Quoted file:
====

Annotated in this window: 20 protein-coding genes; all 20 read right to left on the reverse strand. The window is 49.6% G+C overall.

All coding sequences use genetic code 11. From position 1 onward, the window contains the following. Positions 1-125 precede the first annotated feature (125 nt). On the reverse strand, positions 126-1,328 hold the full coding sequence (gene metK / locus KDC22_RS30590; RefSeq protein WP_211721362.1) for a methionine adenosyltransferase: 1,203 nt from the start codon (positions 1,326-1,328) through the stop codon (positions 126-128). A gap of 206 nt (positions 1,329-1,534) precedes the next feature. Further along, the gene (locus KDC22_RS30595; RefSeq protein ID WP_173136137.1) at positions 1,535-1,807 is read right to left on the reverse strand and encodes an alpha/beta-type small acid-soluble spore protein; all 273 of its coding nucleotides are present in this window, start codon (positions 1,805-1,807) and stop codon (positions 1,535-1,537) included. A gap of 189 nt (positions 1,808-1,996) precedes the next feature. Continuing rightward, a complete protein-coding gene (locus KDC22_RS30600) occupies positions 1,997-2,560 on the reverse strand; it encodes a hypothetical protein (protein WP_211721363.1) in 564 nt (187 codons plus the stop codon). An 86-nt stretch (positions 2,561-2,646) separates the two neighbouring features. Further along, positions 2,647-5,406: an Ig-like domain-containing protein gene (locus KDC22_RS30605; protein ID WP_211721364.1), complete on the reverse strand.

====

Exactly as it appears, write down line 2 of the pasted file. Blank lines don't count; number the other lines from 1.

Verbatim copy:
All coding sequences use genetic code 11. From position 1 onward, the window contains the following. Positions 1-125 precede the first annotated feature (125 nt). On the reverse strand, positions 126-1,328 hold the full coding sequence (gene metK / locus KDC22_RS30590; RefSeq protein WP_211721362.1) for a methionine adenosyltransferase: 1,203 nt from the start codon (positions 1,326-1,328) through the stop codon (positions 126-128). A gap of 206 nt (positions 1,329-1,534) precedes the next feature. Further along, the gene (locus KDC22_RS30595; RefSeq protein ID WP_173136137.1) at positions 1,535-1,807 is read right to left on the reverse strand and encodes an alpha/beta-type small acid-soluble spore protein; all 273 of its coding nucleotides are present in this window, start codon (positions 1,805-1,807) and stop codon (positions 1,535-1,537) included. A gap of 189 nt (positions 1,808-1,996) precedes the next feature. Continuing rightward, a complete protein-coding gene (locus KDC22_RS30600) occupies positions 1,997-2,560 on the reverse strand; it encodes a hypothetical protein (protein WP_211721363.1) in 564 nt (187 codons plus the stop codon). An 86-nt stretch (positions 2,561-2,646) separates the two neighbouring features. Further along, positions 2,647-5,406: an Ig-like domain-containing protein gene (locus KDC22_RS30605; protein ID WP_211721364.1), complete on the reverse strand.